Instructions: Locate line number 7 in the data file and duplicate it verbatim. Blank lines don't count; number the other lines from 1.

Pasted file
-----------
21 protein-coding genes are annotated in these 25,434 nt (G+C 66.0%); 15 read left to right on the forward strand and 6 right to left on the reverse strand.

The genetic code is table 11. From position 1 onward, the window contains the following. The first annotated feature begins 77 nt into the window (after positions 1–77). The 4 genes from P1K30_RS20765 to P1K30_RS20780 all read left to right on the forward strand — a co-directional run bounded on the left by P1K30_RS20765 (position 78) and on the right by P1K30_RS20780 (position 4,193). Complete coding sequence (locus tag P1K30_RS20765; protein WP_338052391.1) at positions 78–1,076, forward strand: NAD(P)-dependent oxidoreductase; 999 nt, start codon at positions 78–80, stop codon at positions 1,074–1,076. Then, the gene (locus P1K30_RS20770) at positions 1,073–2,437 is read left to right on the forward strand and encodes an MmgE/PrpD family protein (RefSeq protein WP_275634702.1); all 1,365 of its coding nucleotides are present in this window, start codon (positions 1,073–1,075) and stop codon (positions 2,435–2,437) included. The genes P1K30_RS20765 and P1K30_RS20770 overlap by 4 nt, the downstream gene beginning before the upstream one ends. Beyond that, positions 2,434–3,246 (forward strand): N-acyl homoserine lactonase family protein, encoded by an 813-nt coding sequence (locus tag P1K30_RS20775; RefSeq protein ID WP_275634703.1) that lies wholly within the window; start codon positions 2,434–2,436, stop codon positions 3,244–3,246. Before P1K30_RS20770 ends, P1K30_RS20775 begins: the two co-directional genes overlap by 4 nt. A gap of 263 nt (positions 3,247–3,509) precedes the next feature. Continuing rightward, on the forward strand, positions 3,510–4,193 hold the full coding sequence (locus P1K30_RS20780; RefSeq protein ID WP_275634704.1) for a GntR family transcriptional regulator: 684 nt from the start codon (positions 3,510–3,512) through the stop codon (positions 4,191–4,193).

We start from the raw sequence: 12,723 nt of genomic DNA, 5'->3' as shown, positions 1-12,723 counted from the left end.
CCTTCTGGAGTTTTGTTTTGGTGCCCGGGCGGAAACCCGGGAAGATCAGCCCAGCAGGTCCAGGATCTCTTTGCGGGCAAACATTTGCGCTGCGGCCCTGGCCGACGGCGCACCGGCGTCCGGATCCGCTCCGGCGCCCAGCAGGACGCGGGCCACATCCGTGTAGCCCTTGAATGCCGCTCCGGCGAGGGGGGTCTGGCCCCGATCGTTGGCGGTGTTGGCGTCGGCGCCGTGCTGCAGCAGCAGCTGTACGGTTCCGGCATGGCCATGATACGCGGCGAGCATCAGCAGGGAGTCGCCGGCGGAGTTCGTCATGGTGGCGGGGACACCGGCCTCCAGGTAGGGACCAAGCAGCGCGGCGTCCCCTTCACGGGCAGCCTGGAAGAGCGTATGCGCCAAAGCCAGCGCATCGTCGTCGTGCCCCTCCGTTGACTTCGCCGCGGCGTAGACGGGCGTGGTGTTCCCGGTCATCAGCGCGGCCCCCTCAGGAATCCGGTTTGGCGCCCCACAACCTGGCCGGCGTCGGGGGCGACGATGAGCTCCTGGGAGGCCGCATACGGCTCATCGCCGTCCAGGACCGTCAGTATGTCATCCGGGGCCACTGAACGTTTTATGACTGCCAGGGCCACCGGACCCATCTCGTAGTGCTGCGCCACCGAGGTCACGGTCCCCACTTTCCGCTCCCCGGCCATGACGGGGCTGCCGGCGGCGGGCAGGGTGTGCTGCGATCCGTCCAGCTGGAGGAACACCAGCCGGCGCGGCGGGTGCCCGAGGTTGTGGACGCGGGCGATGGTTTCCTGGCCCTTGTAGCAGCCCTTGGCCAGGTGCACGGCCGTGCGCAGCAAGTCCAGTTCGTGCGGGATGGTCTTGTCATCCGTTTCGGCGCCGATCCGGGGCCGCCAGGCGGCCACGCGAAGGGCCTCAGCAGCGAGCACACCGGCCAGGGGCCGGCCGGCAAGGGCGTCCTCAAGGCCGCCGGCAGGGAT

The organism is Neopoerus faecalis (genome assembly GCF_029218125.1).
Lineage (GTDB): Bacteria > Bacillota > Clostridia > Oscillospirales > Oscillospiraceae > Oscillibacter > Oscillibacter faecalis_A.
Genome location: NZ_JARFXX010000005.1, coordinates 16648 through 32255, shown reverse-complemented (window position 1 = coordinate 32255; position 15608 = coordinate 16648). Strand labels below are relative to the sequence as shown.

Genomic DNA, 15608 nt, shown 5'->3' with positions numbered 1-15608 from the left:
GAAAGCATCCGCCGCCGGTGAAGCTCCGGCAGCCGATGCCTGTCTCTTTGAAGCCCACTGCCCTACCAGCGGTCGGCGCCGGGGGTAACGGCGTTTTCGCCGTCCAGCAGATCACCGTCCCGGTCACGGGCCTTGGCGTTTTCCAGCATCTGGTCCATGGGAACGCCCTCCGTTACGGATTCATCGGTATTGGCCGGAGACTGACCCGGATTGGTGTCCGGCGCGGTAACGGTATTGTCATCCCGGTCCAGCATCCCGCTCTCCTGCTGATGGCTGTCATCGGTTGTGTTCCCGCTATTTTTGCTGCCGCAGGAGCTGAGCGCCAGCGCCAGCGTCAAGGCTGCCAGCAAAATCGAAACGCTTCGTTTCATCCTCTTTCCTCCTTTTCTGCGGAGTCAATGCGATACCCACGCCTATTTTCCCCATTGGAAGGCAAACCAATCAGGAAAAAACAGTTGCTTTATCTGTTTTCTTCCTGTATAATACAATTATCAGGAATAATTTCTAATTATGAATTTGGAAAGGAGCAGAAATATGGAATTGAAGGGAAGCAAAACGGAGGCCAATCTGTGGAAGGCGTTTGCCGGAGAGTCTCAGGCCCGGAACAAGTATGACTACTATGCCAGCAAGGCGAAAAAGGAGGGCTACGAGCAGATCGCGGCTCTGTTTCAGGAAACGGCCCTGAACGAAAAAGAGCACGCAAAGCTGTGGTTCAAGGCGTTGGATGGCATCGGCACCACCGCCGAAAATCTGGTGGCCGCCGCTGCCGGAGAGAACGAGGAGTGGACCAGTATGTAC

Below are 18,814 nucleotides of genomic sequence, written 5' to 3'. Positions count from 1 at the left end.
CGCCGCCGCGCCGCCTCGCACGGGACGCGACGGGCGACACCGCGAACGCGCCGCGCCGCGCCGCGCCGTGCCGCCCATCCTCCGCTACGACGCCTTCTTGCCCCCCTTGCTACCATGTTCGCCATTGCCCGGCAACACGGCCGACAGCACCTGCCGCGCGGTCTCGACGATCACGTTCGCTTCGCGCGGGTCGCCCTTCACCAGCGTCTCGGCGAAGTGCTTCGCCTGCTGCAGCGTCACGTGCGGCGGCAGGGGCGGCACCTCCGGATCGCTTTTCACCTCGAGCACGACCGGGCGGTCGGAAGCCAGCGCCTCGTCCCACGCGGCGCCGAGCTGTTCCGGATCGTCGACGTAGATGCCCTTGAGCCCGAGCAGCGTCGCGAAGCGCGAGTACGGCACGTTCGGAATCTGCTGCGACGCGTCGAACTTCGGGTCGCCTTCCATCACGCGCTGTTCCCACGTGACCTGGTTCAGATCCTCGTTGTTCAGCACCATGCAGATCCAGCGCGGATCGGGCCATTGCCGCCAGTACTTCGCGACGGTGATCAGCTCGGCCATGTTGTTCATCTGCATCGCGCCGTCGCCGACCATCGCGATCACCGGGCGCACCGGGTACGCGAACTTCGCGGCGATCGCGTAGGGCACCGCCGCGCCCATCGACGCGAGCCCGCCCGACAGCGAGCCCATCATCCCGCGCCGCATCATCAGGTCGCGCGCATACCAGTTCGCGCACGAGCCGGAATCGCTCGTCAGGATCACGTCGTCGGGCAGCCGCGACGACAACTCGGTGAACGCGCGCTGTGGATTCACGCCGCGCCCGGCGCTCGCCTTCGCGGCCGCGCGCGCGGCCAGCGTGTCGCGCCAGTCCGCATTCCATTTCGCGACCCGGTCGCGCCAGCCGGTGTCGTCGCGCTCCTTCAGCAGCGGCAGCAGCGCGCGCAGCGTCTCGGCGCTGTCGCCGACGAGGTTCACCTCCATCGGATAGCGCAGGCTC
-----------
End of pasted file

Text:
Genome location: NZ_JARFXX010000005.1, coordinates 16648 through 32255, shown reverse-complemented (window position 1 = coordinate 32255; position 15608 = coordinate 16648). Strand labels below are relative to the sequence as shown.